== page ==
Ashley Neuhaus 19-SEP-2012 I’m sure by now you’ve heard of WOMANTHOLOGY: HEROIC, a comic anthology made completely by women creators. It was fully funded through Kickstarter. In less than 24 hours, the goal for this project was achieved. Since that project’s launch and production, IDW Publishing picked up Womanthology for a 5-issue series, SPACE, with each story being six pages long. The first issue of the series is to be released on September 19, 2012.
Though I may not be an alien, I can totally relate to Trixie in this story and I think just about every other girl can. At some point in a girl’s life, she wonders where her prince charming is to come and sweep her away. Burton just took that notion and threw it into space. With only six pages to work with, I think the conversations move along well without feeling rushed.
The Q-ship pilot’s head seems a bit too big for his body and that distracted me when he was in a panel. All the other character designs are straightforward. Hickman’s art seems more simple and flatter than I’ve seen of hers in the past. I still enjoyed this story.
Writer: Sandy King Carpenter
Artist: Tanja Wooten
Lettering: Rachel Deering
A beautifully tragic story of an astronaut haunted on a mission to blow up a ship where an accident had already occurred. I’ll be honest, I had to read this one a couple of times before I could even grasp what happened. But once I got it, man, I got it. Sandy King Carpenter created a heart-wrenching story in just six pages. Tanja Wooten’s art is lovely as well. I really enjoyed her transition of Miranda between pages 11 and 12. This was my favorite of the stories in this issue.
With Neil Armstrong passing away just a few weeks ago, this story is perfect for the first issue of SPACE. Set in 2040, The US finds themselves in another space race but this time with China. Ross has written some great poetic lines in the story and I enjoyed that. The artwork for this story is my favorite in the issue. Hans renders space so beautifully it makes me want to get on a spaceship and head for the stars.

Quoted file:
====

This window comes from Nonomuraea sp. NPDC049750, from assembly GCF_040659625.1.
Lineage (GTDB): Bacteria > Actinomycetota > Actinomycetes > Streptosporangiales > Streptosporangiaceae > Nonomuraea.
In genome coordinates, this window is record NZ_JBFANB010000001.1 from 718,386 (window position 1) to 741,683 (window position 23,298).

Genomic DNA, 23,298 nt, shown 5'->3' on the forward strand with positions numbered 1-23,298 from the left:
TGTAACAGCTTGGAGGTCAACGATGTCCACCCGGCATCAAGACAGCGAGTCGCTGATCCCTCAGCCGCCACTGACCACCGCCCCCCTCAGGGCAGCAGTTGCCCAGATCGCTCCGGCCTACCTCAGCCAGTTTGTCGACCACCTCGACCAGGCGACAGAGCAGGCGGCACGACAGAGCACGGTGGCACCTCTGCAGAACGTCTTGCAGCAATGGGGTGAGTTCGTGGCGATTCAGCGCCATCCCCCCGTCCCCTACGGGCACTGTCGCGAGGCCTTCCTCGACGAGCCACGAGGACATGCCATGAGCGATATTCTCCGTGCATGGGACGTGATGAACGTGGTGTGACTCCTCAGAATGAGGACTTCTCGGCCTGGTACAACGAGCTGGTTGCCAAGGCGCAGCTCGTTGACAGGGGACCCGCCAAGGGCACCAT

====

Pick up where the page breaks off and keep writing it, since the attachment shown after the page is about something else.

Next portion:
THE ADVENTURES OF PRINCESS PLUTONIA
Writer/Artist: Ming Doyle
Colorist: Jordie Bellaire
Lettering: Rachel Deering
The basis of this story is great. Instead of a princess needing to be rescued, it’s the princess that sets off to rescue a man. I know the theme of this series is space but sometimes I really hate space because of all the different worlds and creatures. Within the first narration box, my head was already spinning with unfamiliar names but that’s to be expected. It didn’t stop me from enjoying this story. In one or two instances, Doyle’s language seemed dry and monotonous.
Bellaire’s art was quite a contrast from the previous stories in the issue. It had a real old school feel to it. I would describe it as akin to a particular artist but I’m really bad at that. Malikka’s character design made me laugh a bit. I don’t know how seriously I could take her as a villain for more than these six pages. That being said, Bellaire’s art for Doyle’s story is spot on.
Strips: Stacie Ponder
I love Stacie Ponder for this strip. Fantastic. I started laughing halfway through when the crew makes a discovery. I can’t post my first reaction to it because that would be very spoilerific of me. But when I review issue two and the next episode of SPACE GIRLS, I will start with my reaction. Ponders has created such an adorable strip and I seriously look forward to the next installment.